The police announced one of the suspects, believed to be a fighter, was killed on Monday. The statement gave no further details.
A senior police officer had been killed in clashes with demonstrators in Maan on Friday, during protests over high fuel prices that have spread to several cities across Jordan.
The government vowed to take tough steps and redeploy more anti-riot police against people who protest violently against a squeeze in living conditions.
The World Bank has said Jordan is heavily in debt and faces approximately 23 percent unemployment.
Protesters, spearheaded by truck drivers, have vowed to remain steadfast until fuel prices come down.
The government has promised to examine truck strikers’ demands but said it has already paid more than 500 million dinars ($700m) to cap fuel prices this year and cannot do much more if it wants to avoid breaching an International Monetary Fund deal.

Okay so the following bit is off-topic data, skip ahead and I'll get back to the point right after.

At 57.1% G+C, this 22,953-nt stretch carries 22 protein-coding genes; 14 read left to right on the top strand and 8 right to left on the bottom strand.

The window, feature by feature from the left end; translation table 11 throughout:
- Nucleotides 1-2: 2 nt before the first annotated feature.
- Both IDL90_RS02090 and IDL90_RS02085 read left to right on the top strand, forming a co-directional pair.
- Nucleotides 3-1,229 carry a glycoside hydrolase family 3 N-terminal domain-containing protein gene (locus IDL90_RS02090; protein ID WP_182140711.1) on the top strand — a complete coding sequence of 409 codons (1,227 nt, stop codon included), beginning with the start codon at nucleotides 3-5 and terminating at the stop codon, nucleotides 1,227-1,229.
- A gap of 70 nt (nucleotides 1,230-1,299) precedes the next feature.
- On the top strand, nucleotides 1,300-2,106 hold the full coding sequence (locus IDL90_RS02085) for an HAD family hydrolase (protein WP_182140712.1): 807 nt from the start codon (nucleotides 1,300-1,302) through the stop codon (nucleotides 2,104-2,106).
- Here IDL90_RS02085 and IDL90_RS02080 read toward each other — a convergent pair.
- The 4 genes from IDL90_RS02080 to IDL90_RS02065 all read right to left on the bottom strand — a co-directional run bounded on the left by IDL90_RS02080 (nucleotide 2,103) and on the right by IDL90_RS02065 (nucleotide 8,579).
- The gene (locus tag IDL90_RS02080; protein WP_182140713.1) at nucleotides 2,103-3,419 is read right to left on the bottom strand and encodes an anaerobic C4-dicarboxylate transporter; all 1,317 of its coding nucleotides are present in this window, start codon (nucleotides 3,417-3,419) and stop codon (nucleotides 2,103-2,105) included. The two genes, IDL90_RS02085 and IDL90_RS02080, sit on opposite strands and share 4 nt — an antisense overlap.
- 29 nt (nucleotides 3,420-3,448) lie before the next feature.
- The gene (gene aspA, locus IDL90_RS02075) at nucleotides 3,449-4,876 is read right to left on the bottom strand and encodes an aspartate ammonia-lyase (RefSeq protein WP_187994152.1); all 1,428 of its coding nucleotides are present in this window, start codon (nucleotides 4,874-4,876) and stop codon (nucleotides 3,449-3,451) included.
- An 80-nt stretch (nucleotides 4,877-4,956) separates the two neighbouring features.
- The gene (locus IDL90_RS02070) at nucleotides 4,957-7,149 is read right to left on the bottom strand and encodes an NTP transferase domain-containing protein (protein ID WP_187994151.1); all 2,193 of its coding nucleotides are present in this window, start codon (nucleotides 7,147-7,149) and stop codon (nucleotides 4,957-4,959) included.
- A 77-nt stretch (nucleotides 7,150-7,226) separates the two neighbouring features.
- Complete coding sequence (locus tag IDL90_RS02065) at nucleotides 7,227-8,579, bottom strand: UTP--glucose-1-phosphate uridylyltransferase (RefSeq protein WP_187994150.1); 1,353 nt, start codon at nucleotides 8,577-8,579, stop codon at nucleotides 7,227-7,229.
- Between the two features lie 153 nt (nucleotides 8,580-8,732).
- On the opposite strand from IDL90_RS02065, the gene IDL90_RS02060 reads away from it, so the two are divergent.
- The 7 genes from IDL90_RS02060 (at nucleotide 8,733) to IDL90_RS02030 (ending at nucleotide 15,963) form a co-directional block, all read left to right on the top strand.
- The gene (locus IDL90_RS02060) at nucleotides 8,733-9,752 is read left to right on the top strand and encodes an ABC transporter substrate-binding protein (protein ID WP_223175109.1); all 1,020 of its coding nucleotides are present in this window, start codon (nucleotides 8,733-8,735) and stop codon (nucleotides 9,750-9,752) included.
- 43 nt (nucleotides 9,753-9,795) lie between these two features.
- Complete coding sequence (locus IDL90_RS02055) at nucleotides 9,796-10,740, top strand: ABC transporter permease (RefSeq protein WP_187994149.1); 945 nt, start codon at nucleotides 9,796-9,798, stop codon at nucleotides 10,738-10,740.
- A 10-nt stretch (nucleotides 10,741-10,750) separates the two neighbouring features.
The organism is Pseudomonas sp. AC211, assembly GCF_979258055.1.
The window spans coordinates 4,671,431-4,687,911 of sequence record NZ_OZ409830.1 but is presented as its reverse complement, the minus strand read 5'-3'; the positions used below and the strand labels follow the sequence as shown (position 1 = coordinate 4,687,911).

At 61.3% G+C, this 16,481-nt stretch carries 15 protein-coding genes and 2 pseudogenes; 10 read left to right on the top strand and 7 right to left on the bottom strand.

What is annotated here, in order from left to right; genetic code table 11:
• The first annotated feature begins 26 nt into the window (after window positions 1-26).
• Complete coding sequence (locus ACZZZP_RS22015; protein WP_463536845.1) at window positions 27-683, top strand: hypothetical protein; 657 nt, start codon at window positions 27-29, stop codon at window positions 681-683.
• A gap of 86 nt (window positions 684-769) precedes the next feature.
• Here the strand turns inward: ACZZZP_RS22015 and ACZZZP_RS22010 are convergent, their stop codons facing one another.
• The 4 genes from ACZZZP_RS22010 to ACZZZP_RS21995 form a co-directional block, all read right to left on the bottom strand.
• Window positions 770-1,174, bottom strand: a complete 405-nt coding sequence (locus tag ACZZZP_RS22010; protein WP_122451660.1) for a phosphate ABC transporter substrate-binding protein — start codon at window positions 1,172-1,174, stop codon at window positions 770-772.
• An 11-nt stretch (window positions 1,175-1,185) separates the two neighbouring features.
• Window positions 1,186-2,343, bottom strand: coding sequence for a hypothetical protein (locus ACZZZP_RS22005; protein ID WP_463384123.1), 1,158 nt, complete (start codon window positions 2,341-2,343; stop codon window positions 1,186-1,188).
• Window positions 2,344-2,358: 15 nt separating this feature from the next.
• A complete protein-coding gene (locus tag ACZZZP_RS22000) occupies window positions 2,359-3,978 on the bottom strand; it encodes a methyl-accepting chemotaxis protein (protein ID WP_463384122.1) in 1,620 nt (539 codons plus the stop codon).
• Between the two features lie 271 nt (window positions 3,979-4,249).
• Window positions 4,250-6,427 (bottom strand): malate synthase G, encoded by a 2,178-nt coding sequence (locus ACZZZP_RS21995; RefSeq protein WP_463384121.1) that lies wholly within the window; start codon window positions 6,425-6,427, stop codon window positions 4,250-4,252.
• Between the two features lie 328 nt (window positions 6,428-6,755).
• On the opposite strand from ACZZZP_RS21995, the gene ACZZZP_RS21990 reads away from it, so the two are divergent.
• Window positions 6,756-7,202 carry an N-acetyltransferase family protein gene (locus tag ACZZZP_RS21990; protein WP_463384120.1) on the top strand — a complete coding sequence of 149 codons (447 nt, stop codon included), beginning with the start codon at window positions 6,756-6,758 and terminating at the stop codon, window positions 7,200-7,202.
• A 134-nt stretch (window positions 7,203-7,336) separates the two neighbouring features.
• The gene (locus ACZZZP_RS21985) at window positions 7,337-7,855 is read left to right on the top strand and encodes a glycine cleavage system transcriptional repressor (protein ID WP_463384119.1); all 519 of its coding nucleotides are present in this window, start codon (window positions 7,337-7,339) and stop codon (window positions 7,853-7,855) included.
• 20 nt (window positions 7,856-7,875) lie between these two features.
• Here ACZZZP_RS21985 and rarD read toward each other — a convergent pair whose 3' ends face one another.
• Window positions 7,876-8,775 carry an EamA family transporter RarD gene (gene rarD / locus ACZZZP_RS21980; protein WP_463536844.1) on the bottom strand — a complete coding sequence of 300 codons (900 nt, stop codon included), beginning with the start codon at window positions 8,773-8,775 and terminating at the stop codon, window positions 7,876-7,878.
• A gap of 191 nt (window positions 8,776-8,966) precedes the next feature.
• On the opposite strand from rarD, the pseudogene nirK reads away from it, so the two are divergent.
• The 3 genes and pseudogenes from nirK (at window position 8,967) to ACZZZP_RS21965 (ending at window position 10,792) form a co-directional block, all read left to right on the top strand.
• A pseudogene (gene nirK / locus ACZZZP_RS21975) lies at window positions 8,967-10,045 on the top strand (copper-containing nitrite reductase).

Police previously stated over forty security personnel were wounded in the clashes where protesters smashed cars, burnt tyres and mounted road blocks to close a highway in some of the most widespread civil unrest in recent years.
The authorities noted they arrested 44 people in connection with the unrest among over 200 suspects wanted by the authorities in connection with the troubles.
Energy costs have led to protests in Jordan before, including in 2018 when Prime Minister Hani Mulki resigned after several days of rallies against proposed tax reforms and energy price increases.